Ranking All the Rankin/Bass Christmas Specials

Rankin/Bass Animated Entertainment

It honestly wouldn’t be the holidays without Rankin/Bass. They have become synonymous with this time of year and have provided many of us with countless memories. When it comes to ranking all the Rankin/Bass Christmas specials, there are technically eighteen main ones to consider. Some I’ve included in the same slot as they are sequels to the original.

Some of these are a critical part of the holidays, and some you might not want to ever watch again. This list is obviously from my perspective, but hopefully, I’ve done a good job of ordering them. 

Here we go…

17. Rudolph’s Shiny New Year

This might be a Rankin/Bass special you’re unaware of. It’s stop-motion, came out in 1976, and is considered a sequel to the 1964 classic–but it gets a little weird…

It takes place after the original, where Santa gets a letter from Father Time. They need to find the Baby New Year before midnight. If they don’t, it will be December 31st, forever!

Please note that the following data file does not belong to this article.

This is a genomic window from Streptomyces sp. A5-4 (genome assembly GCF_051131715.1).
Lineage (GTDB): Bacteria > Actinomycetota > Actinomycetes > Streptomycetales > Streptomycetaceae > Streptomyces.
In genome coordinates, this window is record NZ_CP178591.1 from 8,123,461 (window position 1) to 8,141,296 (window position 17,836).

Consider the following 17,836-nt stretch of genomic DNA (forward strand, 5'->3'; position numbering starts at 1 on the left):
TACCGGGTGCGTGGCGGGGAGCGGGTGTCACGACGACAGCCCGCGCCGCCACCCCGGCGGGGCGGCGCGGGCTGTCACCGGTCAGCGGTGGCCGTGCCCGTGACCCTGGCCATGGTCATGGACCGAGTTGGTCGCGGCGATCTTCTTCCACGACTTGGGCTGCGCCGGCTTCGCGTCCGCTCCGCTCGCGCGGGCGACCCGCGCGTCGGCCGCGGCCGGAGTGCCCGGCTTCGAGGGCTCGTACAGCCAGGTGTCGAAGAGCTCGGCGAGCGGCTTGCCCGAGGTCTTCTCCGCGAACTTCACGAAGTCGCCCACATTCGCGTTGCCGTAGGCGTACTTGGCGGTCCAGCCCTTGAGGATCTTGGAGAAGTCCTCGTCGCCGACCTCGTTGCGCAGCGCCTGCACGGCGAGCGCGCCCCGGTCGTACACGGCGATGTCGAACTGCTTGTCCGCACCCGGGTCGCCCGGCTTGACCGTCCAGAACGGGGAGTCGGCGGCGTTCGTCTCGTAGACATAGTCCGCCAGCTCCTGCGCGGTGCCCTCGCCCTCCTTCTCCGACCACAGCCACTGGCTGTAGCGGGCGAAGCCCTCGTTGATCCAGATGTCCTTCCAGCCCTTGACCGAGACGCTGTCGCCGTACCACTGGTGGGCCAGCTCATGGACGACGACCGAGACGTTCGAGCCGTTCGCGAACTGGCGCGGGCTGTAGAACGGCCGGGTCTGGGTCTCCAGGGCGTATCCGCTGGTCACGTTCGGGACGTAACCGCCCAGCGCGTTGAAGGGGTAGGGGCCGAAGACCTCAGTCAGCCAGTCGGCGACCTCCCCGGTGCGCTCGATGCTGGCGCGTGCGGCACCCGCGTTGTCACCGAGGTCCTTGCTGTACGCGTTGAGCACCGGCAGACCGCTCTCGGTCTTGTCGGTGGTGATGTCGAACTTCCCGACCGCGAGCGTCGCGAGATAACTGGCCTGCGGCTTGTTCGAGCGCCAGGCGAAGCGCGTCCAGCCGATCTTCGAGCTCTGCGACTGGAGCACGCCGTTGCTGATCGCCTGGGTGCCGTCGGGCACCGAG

There is a vulture that tries to kidnap the baby because it will keep him alive forever. This involves Rudolph traveling to the Archipelagos, meeting a caveman, dinosaurs, and visiting the island during different periods in history.

One island takes place in the year 1776, and there’s a Benjamin Franklin replica. Rudolph finds the baby New Year and shares his own tale of challenges he faced in his life. Santa shows up, and they get the baby back to Father Time.

I don’t want to make too much of a bold presumption, but you may prefer the original over this…

16. The Cricket on the Hearth